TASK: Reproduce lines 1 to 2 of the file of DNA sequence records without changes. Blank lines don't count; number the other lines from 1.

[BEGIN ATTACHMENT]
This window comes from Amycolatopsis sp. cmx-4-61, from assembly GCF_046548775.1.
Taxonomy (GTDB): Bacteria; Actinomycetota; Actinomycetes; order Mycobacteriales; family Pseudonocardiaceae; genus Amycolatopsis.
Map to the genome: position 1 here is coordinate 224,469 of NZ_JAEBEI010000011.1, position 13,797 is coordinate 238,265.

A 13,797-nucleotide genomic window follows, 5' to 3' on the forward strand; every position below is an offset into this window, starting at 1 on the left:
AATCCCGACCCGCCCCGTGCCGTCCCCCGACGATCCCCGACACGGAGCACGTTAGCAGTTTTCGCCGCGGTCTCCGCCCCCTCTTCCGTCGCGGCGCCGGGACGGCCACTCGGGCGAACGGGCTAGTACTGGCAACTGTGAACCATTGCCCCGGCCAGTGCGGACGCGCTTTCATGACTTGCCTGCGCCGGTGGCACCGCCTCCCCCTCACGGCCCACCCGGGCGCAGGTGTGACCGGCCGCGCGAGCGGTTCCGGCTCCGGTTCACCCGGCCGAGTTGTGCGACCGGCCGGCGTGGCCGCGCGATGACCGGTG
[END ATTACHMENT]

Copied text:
This window comes from Amycolatopsis sp. cmx-4-61, from assembly GCF_046548775.1.
Taxonomy (GTDB): Bacteria; Actinomycetota; Actinomycetes; order Mycobacteriales; family Pseudonocardiaceae; genus Amycolatopsis.